A Connecticut police officer has filed a multimillion-dollar lawsuit against Sig Sauer for injuries he suffered when his department-issued P320 -- a version of U.S. Army's new service pistol -- accidentally discharged and wounded him in the leg after he dropped it.
Sig Sauer issued a statement Tuesday that it is offering a voluntary upgrade to address unintentional discharges. However, the gunmaker said the Army's Modular Handgun System is not affected by the upgrade.
Sig Sauer did not elaborate in its statement as to why the MHS is not included. The M17 is based on the P320, but it also includes a manual thumb safety.
"The M17 variant of the P320, selected by the U.S. government as the U.S. Army's Modular Handgun System (MHS), is not affected by the Voluntary Upgrade," the Aug. 8 release states.
"As a result of input from law enforcement, government and military customers, SIG has developed a number of enhancements in function, reliability, and overall safety including drop performance. SIG SAUER is offering these enhancements to its customers. Details of this program will be available at sigsauer.com on Monday, August 14, 2017."
The upgrade announcement comes days after officer Vincent Sheperis filed the Aug. 4 complaint in U.S. District Court for the District of Connecticut.
Sheperis was loading equipment into the back of his car in January when he dropped his holstered P320. The gun accidentally fired when it hit the ground, and the 9mm bullet struck him beneath his left knee, according to his attorney, Jeff Bagnell.
Sheperis, a 34-year-old member of the department's Special Response Team, has undergone multiple surgeries but is back on light duty, according to Bagnell.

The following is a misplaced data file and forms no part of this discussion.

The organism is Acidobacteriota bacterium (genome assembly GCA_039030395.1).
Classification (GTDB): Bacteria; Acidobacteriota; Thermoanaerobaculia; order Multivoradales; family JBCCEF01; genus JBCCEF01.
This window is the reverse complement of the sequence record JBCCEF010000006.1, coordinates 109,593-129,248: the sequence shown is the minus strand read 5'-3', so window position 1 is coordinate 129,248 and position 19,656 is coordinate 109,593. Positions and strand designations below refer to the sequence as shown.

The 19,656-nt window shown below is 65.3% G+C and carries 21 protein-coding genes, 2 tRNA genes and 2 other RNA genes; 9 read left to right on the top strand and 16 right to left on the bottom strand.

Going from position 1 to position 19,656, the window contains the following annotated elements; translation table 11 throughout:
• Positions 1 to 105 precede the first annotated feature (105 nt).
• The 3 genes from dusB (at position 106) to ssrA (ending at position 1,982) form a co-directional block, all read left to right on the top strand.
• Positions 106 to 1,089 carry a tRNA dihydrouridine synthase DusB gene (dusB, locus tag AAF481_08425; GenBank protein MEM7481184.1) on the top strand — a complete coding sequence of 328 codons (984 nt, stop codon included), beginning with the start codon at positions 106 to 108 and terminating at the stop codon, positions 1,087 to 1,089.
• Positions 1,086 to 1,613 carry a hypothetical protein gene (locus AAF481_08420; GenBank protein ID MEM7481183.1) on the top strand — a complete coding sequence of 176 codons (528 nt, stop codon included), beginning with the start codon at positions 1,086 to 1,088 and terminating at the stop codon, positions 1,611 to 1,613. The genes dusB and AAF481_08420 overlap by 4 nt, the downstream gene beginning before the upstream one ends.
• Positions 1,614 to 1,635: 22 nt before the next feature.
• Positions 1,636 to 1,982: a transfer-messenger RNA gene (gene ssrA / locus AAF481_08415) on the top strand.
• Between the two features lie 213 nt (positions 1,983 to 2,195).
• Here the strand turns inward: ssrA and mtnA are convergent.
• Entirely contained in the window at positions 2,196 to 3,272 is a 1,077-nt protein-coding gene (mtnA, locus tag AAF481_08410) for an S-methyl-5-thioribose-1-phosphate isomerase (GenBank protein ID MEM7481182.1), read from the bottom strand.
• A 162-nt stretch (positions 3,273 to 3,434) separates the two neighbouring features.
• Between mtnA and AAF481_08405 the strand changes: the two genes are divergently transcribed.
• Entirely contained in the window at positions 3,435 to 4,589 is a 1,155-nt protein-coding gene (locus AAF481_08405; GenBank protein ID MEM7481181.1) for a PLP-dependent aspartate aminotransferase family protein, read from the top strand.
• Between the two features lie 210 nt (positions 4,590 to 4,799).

The lawsuit could require Sig Sauer to pay Sheperis more than $3 million in punitive and compensatory damages, Bagnell told Military.com.
"There are three counts in the complaint; the cover sheet requires us to state amounts in demand and what I wrote was 'greater to $1 million as to each count,' " Bagnell said.
Bagnell said that he takes the case very "seriously and the numbers reflect that."
"I think someone getting shot is extraordinary," he said. [Sig Sauer] "represented that it would not have happened; that the trigger would have to be pulled, and it wasn't pulled."
The three counts include violation of the Connecticut Product Liability Act; violation of the Connecticut Unfair Trade Practices Act; and a Connecticut common law tort, which is negligent infliction of emotional distress, said Bagnell, who would not elaborate on the counts.
Sheperis is also demanding Sig Sauer recall the pistol or include a warning that the gun is not drop safe when a round is chambered, Bagnell said.
Sig Sauer maintains in its statement that the P320 meets "U.S. standards for safety, including the American National Standards Institute (ANSI)/Sporting Arms Ammunition Manufacturers' Institute Inc. (SAAMI); National Institute of Justice (NIJ); as well as rigorous testing protocols for global military and law enforcement agencies."
The gunmaker concedes, however, that "recent events indicate that dropping the P320 beyond U.S. standards for safety may cause an unintentional discharge," according to the statement.
The Army told Military.com on Tuesday that "it is inappropriate for the Army to comment on matters of pending litigation," according to Wayne Hall, a spokesman for the Army.
In July, the leadership at Glock Inc. stated publicly that the Army's decision to select Sig Sauer to make its new MHS was driven by cost savings, not performance.
The Government Accountability Office denied Glock's protest of the Army's MHS decision, which Glock officials maintain was the result of "incomplete testing" and Sig Sauer's $102 million lower bid.
The Army maintains that the contract award to Sig Sauer "speaks for itself" and that it is satisfied with its selection, service officials said in July.
The Sheperis case could be settled out of court, but it may well go to a jury trial, Bagnell said.
"It could have killed him; it could have shot a bystander, so we take it very seriously," Bagnell said.